The Children of Men by P.D. James

Imagine a world in which there are no children.
Imagine a world in which the youngest people are twenty-five years old.
Imagine a world in which all the males are sterile, and therefore no babies can be conceived.
Imagine a world from which God has withdrawn the blessing of procreation.
The Children of Men by P.D. James pictures just such a dystopia in which the human race is only a short time away from extinction. It’s a sad world in which women lavish affection on dolls and kittens because they can no longer devote their love and attention to children. Men and women lose interest in sexual relations that have been stripped of meaning. The elderly commit suicide because they are no longer needed or useful to a younger generation.
There is a story, which starts out as a sort of 1984ish (Orwell) resistance against the dictatorship that has become the government of England in this dying world. Then, something unexpected turns the plot into fugitives running from the state police in an attempt to live long enough to save the world. Enough said. James is an excellent writer, and this novel, while different from her detective stories with Adam Dalgliesh the intellectual Scotland Yard detective, is thought-provoking and applicable to our time.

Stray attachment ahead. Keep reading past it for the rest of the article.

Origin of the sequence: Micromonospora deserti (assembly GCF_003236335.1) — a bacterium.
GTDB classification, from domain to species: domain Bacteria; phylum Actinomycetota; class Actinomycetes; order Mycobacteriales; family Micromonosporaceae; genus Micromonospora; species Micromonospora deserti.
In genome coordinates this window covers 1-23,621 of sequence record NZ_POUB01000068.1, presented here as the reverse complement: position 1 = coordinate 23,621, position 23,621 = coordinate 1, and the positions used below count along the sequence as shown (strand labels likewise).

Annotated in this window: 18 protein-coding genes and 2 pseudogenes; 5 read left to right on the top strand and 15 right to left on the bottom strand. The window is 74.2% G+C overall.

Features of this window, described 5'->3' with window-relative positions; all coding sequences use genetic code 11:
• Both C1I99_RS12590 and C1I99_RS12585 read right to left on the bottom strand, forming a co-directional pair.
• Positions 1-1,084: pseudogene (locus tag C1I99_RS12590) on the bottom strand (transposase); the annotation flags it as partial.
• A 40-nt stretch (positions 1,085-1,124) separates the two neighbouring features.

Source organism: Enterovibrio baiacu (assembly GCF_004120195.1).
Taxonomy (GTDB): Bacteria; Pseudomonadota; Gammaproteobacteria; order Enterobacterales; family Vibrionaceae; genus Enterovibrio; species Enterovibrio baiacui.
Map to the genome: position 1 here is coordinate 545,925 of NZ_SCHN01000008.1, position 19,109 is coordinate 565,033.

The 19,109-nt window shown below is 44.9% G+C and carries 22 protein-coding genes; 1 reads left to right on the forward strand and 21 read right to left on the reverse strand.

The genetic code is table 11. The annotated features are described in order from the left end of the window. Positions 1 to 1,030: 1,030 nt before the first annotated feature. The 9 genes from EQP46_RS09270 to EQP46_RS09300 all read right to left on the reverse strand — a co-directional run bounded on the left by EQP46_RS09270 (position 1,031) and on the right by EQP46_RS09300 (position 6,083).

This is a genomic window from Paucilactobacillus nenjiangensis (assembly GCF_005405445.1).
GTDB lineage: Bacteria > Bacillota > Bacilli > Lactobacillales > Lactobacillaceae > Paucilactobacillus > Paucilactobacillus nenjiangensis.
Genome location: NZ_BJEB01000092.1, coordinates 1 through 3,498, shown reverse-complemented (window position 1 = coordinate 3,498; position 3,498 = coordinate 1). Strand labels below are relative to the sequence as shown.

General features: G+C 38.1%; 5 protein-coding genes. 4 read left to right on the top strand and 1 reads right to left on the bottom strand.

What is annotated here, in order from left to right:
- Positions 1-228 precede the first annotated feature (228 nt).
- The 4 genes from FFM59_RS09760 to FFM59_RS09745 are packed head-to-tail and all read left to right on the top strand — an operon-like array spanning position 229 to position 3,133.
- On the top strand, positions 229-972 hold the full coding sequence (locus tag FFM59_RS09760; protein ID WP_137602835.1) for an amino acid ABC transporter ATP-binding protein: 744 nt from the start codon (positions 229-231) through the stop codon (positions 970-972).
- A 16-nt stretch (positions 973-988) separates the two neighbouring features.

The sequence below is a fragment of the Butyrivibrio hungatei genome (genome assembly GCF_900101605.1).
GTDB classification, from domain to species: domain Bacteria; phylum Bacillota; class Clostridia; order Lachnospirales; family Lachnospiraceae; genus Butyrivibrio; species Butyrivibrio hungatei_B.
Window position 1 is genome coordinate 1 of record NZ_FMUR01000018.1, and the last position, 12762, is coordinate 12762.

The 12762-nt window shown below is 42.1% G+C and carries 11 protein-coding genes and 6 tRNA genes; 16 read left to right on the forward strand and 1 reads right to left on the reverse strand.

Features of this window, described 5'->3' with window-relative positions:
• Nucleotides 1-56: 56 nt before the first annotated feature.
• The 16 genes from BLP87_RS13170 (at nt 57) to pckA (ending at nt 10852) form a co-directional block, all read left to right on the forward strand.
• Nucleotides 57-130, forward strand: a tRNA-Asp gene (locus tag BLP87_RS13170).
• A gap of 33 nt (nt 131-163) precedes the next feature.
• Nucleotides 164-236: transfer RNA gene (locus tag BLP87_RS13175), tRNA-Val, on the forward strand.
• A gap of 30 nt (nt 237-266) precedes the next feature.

I wonder how it would affect the social behaviour of human beings to live in a society in which children are no longer valued or sought after? I wonder how Chinese people are changed by their “one child policy”? I wonder whether those parts of the world in which the birth rate has fallen below replacement are pushing themselves into the kind of world James describes?
We’ve already passed 1984 and we’ve seen some of the things Orwell describes come true: doublespeak, totalitarian dictatorships that use torture to control their people.
Similarly, James’s book contains some scary truths projected into a 2021 world from which all children have vanished. People in Western industrialized countries are having fewer children. The implications of this birth dearth are yet to be realized. P.D. James does not paint a pretty picture of a world without children.

6 thoughts on “The Children of Men by P.D. James

  1. I love P.D. James, and find this book to be very gripping!
    ~ Diane

  2. Pingback: Semicolon

Leave a Reply

Your email address will not be published. Required fields are marked *